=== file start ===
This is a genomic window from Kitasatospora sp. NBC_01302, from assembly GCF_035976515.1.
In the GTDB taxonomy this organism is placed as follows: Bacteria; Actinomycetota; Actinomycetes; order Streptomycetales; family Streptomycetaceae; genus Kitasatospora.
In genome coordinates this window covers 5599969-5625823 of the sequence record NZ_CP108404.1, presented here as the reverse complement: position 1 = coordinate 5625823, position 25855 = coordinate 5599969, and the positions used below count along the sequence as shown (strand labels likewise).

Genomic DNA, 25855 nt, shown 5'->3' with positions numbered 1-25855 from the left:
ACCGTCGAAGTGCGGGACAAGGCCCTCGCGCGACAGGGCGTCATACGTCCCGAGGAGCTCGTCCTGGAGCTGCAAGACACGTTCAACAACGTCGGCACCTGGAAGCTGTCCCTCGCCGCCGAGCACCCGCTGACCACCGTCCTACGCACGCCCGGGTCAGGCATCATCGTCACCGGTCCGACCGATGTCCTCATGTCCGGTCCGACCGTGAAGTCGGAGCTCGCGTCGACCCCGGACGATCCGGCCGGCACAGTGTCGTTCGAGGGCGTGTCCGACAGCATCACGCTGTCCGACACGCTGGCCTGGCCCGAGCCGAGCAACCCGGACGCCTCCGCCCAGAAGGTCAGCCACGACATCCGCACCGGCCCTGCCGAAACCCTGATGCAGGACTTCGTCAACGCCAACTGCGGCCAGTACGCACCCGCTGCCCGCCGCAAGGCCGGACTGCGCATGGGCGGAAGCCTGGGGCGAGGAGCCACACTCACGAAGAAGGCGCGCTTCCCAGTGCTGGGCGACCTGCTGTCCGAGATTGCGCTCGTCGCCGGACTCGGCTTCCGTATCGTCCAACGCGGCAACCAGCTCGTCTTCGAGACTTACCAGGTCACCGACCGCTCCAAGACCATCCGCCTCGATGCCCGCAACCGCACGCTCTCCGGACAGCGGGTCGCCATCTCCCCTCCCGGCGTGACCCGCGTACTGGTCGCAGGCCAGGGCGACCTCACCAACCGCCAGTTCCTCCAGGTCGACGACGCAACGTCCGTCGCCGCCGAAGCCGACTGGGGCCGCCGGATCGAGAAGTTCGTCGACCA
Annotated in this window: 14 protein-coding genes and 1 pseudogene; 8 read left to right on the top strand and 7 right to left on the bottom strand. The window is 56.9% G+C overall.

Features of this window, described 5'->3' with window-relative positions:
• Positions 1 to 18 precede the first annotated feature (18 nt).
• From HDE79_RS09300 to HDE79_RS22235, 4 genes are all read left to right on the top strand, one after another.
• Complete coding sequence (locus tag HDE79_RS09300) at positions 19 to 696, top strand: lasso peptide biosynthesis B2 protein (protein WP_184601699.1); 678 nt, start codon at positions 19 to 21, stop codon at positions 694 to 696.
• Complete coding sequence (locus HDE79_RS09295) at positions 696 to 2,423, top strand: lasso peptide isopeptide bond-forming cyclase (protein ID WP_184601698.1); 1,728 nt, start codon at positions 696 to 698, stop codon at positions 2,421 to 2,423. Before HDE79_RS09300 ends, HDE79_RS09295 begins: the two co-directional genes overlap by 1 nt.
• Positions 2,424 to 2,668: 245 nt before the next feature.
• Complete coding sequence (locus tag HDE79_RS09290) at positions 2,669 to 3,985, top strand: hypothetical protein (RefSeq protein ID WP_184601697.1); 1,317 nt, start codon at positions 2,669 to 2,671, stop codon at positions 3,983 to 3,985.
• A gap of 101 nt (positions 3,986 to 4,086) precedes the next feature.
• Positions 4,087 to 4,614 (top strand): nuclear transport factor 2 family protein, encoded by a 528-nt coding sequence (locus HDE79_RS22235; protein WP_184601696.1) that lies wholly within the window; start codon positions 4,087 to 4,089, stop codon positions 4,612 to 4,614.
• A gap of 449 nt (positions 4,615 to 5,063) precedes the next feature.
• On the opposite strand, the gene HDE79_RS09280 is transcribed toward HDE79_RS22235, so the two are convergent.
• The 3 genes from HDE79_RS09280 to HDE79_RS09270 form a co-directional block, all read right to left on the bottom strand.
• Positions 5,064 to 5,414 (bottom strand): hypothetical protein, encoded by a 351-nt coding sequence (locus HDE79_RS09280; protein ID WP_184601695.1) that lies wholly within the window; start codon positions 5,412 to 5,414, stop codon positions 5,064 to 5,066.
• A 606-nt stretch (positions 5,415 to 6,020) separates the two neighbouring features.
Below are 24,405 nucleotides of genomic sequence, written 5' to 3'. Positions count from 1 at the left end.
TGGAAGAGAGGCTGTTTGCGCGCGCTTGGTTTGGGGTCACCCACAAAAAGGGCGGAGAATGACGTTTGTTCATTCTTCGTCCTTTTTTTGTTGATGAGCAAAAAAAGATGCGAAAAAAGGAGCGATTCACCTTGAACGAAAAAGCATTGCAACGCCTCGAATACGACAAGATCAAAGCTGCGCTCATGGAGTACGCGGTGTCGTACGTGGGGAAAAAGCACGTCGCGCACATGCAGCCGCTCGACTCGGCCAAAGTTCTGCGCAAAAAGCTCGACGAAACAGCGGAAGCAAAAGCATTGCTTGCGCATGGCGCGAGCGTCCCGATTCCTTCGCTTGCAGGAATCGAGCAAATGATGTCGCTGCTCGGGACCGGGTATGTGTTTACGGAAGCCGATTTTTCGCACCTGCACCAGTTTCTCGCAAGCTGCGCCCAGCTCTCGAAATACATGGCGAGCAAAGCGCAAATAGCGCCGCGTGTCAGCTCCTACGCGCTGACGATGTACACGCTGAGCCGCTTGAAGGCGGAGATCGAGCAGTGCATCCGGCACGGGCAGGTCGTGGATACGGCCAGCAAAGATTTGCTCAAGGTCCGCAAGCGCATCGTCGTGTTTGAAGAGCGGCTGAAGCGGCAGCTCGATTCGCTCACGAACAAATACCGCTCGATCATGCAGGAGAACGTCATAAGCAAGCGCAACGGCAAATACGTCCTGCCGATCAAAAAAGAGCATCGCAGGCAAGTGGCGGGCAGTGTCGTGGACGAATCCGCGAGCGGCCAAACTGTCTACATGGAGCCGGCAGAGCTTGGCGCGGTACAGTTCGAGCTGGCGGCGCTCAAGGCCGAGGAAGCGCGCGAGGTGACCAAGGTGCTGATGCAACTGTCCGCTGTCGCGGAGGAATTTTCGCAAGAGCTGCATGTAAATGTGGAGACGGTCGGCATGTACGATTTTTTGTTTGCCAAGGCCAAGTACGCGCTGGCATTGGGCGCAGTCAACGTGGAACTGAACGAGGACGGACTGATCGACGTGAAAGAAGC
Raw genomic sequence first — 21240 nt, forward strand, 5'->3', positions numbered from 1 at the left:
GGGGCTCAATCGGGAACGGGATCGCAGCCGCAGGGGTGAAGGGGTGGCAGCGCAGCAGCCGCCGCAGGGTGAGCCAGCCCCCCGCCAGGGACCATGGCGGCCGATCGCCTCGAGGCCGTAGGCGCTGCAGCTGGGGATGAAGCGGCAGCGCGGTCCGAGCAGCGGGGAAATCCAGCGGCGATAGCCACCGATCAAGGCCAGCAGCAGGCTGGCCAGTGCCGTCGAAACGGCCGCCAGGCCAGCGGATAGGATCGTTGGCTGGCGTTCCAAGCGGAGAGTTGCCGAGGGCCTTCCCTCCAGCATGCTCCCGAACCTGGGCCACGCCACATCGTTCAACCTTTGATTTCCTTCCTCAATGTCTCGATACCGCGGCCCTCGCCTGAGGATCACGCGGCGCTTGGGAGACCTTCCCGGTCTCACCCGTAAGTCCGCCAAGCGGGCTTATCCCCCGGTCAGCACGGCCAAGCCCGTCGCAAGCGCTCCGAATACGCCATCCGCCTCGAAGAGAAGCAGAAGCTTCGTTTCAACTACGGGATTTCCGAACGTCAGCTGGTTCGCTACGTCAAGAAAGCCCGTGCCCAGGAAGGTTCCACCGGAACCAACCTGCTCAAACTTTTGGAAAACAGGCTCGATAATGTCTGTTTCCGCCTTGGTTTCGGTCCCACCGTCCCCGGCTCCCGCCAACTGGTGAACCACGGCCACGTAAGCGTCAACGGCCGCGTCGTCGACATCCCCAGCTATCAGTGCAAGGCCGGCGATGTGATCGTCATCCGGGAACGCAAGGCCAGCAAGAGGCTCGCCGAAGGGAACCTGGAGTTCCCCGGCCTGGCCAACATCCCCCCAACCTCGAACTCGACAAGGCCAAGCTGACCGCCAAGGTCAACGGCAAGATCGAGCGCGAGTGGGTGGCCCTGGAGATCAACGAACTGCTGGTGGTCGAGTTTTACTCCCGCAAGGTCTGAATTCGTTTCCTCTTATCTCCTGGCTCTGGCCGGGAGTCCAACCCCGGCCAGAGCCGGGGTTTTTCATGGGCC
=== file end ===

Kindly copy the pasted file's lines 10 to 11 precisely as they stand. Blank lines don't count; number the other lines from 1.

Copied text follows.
• Complete coding sequence (locus tag HDE79_RS09300) at positions 19 to 696, top strand: lasso peptide biosynthesis B2 protein (protein WP_184601699.1); 678 nt, start codon at positions 19 to 21, stop codon at positions 694 to 696.
• Complete coding sequence (locus HDE79_RS09295) at positions 696 to 2,423, top strand: lasso peptide isopeptide bond-forming cyclase (protein ID WP_184601698.1); 1,728 nt, start codon at positions 696 to 698, stop codon at positions 2,421 to 2,423. Before HDE79_RS09300 ends, HDE79_RS09295 begins: the two co-directional genes overlap by 1 nt.